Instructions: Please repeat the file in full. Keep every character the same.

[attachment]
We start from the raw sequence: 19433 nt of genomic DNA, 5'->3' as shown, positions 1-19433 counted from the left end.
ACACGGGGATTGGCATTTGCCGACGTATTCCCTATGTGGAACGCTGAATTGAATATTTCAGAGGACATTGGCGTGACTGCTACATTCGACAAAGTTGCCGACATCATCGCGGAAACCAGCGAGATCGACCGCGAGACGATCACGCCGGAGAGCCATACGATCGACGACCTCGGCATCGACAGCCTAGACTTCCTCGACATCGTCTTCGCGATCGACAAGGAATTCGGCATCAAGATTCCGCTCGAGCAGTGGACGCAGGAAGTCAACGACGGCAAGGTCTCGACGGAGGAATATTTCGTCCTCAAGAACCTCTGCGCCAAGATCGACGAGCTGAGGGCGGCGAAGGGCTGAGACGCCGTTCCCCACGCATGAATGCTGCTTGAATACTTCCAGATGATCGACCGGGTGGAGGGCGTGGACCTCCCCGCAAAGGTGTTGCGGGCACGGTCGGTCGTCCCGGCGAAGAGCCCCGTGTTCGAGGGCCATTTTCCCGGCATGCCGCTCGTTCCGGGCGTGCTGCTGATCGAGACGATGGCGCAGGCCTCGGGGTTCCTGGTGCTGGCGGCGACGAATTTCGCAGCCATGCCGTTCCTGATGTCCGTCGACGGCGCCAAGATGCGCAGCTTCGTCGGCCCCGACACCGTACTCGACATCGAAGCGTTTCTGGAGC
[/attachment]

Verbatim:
We start from the raw sequence: 19433 nt of genomic DNA, 5'->3' as shown, positions 1-19433 counted from the left end.
ACACGGGGATTGGCATTTGCCGACGTATTCCCTATGTGGAACGCTGAATTGAATATTTCAGAGGACATTGGCGTGACTGCTACATTCGACAAAGTTGCCGACATCATCGCGGAAACCAGCGAGATCGACCGCGAGACGATCACGCCGGAGAGCCATACGATCGACGACCTCGGCATCGACAGCCTAGACTTCCTCGACATCGTCTTCGCGATCGACAAGGAATTCGGCATCAAGATTCCGCTCGAGCAGTGGACGCAGGAAGTCAACGACGGCAAGGTCTCGACGGAGGAATATTTCGTCCTCAAGAACCTCTGCGCCAAGATCGACGAGCTGAGGGCGGCGAAGGGCTGAGACGCCGTTCCCCACGCATGAATGCTGCTTGAATACTTCCAGATGATCGACCGGGTGGAGGGCGTGGACCTCCCCGCAAAGGTGTTGCGGGCACGGTCGGTCGTCCCGGCGAAGAGCCCCGTGTTCGAGGGCCATTTTCCCGGCATGCCGCTCGTTCCGGGCGTGCTGCTGATCGAGACGATGGCGCAGGCCTCGGGGTTCCTGGTGCTGGCGGCGACGAATTTCGCAGCCATGCCGTTCCTGATGTCCGTCGACGGCGCCAAGATGCGCAGCTTCGTCGGCCCCGACACCGTACTCGACATCGAAGCGTTTCTGGAGC